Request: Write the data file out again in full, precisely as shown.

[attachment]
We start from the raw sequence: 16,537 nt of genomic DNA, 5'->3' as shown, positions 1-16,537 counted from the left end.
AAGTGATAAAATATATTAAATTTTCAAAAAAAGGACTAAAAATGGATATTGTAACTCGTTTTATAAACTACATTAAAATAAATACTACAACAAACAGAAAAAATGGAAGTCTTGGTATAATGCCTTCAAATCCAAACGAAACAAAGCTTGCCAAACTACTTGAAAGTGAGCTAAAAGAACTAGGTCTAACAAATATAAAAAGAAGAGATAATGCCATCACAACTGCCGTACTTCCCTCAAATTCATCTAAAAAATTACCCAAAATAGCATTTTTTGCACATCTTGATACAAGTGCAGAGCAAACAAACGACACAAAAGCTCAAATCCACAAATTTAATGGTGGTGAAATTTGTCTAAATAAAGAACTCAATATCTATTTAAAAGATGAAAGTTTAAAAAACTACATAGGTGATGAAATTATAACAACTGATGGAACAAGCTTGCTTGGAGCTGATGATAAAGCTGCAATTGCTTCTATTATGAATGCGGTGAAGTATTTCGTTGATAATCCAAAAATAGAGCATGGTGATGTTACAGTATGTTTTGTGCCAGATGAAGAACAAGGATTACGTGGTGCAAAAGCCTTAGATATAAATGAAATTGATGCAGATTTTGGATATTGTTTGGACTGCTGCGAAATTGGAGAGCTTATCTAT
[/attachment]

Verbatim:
We start from the raw sequence: 16,537 nt of genomic DNA, 5'->3' as shown, positions 1-16,537 counted from the left end.
AAGTGATAAAATATATTAAATTTTCAAAAAAAGGACTAAAAATGGATATTGTAACTCGTTTTATAAACTACATTAAAATAAATACTACAACAAACAGAAAAAATGGAAGTCTTGGTATAATGCCTTCAAATCCAAACGAAACAAAGCTTGCCAAACTACTTGAAAGTGAGCTAAAAGAACTAGGTCTAACAAATATAAAAAGAAGAGATAATGCCATCACAACTGCCGTACTTCCCTCAAATTCATCTAAAAAATTACCCAAAATAGCATTTTTTGCACATCTTGATACAAGTGCAGAGCAAACAAACGACACAAAAGCTCAAATCCACAAATTTAATGGTGGTGAAATTTGTCTAAATAAAGAACTCAATATCTATTTAAAAGATGAAAGTTTAAAAAACTACATAGGTGATGAAATTATAACAACTGATGGAACAAGCTTGCTTGGAGCTGATGATAAAGCTGCAATTGCTTCTATTATGAATGCGGTGAAGTATTTCGTTGATAATCCAAAAATAGAGCATGGTGATGTTACAGTATGTTTTGTGCCAGATGAAGAACAAGGATTACGTGGTGCAAAAGCCTTAGATATAAATGAAATTGATGCAGATTTTGGATATTGTTTGGACTGCTGCGAAATTGGAGAGCTTATCTAT